Federal health officials announced Thursday evening that the maker of a nasal flu vaccine (search) will provide one million additional doses than expected to the U.S. market this fall.
Officials from MedImmune (search), which makes the nasal flu vaccine FluMist (search), say the company agreed to produce the extra vaccine to help shore up supplies following the loss of nearly half of the U.S. vaccine supply in early October.
FluMist goes for between $16 and $23.50 per dose but is not a replacement for injectable flu shots in most cases. FluMist is approved only for healthy persons 5 to 49 years old, meaning that it can't be used by elderly persons and most others considered at high risk this flu season.
Officials say they hope that healthy persons who could spread flu to at-risk persons, such as health workers and household contacts of infants under six months, will use FluMist.
"This is for people that are healthy, people that should not be getting the injectable vaccine," Health and Human Services Secretary Tommy G. Thompson says.
MedImmune president David Mott says the company plans to turn out about 400,000 new does per week and that the company will eventually produce about 3 million FluMist units.
Vaccine maker Chiron Corp. announced Oct. 5 that British regulators had barred it from shipping 46 million to 48 million injectable vaccine doses to the U.S. because of contamination at a plant in Liverpool, England. The loss of nearly half of the U.S. supply sent American officials scrambling for extra doses and touched off a political firestorm in the presidential election campaign.
Bush administration officials now say they have secured some 61 million total doses for the 2004-2005 flu season, about the same total number used in 2003. But updated vaccination guidelines from the CDC place nearly 100 million elderly and ill Americans and infants in the group urged to get shots.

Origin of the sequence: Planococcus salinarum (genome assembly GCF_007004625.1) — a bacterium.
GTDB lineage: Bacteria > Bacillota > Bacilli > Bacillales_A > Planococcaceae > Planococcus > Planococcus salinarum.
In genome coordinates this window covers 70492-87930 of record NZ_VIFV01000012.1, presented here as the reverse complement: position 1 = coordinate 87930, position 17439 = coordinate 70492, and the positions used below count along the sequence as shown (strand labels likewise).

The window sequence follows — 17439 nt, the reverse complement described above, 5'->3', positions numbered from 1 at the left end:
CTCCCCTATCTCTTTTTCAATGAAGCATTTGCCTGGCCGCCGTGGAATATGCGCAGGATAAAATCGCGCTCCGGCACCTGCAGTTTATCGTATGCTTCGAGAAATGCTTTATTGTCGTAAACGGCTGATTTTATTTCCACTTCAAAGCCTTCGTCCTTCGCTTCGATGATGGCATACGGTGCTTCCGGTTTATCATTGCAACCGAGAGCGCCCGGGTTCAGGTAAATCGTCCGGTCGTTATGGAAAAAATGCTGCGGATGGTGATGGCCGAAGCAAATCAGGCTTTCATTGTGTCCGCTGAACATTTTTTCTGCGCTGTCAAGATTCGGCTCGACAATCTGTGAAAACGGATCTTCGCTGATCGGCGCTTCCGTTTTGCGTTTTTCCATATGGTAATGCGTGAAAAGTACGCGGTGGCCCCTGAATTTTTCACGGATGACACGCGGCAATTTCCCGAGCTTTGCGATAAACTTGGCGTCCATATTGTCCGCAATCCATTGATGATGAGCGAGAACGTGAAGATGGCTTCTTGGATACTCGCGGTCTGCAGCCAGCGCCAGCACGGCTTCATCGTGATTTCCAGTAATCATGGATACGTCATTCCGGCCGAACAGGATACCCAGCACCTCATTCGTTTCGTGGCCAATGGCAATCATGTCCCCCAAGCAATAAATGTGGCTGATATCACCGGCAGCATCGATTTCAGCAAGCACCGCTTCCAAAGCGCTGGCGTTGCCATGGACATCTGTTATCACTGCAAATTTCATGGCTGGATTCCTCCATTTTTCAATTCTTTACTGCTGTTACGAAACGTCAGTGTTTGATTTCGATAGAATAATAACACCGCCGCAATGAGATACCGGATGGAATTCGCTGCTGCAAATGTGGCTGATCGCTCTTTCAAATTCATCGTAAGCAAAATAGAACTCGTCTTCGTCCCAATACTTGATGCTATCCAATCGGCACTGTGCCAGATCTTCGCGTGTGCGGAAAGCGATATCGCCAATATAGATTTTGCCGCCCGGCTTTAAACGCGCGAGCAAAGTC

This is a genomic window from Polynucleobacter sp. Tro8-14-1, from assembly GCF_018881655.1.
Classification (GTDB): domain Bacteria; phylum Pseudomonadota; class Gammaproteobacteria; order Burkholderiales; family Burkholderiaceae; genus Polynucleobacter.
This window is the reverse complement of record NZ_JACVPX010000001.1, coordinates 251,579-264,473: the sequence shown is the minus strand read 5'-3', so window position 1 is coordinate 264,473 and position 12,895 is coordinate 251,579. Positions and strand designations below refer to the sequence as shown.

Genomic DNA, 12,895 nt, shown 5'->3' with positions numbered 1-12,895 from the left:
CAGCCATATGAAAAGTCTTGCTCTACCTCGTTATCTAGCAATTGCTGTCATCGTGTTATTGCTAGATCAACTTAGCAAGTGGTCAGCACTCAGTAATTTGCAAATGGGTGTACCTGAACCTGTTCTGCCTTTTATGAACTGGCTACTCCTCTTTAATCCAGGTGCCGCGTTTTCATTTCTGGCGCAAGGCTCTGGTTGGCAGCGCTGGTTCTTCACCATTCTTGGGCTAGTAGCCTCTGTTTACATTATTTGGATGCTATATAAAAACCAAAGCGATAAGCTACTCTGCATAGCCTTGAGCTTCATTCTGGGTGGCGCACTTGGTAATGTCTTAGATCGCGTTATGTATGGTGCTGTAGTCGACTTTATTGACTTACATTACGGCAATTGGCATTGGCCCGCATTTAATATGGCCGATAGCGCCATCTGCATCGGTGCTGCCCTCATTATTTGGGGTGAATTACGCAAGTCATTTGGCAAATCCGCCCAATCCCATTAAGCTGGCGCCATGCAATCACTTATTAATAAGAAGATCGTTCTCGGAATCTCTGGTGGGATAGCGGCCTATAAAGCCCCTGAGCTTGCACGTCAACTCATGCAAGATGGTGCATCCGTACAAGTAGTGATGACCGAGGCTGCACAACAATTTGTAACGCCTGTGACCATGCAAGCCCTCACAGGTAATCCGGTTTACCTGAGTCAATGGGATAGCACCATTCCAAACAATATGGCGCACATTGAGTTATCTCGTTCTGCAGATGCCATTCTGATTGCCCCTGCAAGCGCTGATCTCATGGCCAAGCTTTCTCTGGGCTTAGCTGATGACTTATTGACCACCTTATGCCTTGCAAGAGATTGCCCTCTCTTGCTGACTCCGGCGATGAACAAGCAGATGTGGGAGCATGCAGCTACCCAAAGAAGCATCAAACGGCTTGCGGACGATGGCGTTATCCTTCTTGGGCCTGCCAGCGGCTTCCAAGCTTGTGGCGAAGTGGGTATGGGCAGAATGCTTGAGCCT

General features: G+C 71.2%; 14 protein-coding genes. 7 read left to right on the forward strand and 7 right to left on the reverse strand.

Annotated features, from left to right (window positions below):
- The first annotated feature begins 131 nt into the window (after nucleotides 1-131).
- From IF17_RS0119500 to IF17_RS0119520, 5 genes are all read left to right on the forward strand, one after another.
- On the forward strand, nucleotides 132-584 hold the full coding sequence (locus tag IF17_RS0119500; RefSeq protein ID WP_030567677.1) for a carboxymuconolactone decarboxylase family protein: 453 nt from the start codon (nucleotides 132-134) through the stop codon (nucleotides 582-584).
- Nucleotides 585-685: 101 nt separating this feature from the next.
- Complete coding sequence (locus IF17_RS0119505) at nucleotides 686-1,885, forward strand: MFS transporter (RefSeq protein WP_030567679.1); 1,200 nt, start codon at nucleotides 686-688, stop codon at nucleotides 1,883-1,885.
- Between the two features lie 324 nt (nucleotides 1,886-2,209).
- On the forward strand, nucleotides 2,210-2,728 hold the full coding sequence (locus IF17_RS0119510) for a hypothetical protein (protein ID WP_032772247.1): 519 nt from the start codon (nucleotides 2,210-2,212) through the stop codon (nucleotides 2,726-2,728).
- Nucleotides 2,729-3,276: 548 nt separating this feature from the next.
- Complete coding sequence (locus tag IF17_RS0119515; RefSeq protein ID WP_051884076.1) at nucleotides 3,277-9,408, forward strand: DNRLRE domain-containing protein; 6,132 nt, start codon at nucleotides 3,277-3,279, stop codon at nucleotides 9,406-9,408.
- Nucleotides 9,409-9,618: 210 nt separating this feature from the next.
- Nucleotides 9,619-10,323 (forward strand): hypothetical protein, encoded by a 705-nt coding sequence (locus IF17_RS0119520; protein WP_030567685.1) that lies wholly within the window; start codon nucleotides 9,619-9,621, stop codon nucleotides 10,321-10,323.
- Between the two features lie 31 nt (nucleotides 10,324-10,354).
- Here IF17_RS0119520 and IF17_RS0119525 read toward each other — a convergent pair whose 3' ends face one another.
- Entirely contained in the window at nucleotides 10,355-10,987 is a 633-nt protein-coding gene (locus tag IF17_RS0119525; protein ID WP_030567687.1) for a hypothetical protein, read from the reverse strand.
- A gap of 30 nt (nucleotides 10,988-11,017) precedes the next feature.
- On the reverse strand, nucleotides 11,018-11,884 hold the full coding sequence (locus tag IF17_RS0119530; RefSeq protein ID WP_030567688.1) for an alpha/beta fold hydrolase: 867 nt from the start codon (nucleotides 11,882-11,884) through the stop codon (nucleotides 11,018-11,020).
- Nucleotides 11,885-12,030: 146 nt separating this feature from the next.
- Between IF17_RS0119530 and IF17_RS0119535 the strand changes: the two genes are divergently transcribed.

FDA Acting Commissioner Lester Crawford says the agency is in negotiation with authorities from Canada and a host of European countries to try to secure an estimated 5 million outstanding doses currently unclaimed on the world market.
"Wherever there is flu vaccine, we are in negotiation, including France," he says.
Emergency vaccines would be brought into the U.S. under "some sort of abbreviated approval" that would place them under the regulatory control of the FDA, Crawford says.
Meanwhile, Thompson repeated his call for high-risk persons to avoid standing in lines for flu vaccine and to "be persistent" if they find no vaccine available at their usual outlet.
"Just because you're doctor does not have the vaccine today does not mean that he or she or that clinic will not have it in another week," he says.
Also Thursday, nine Senate Democrats called for a government investigation into when FDA officials first knew of the impending vaccine shortage and if they acted properly to prevent it.
"I think it's extremely important that we find out why and how this happened," Senate Minority Leader Tom Daschle, D-S.D., said in a statement. "The shortage of flu vaccine is a national crisis and lives are at stake. We need to know how FDA handled this case from the beginning so that we can make sure it never happens again."
SOURCES: David Mott, president, MedImmune. Tommy G. Thompson, secretary, Department of Health and Human Services. Lester B. Crawford, acting commissioner, FDA. Sen. Thomas A. Daschle (D-S.D.), Senate minority leader.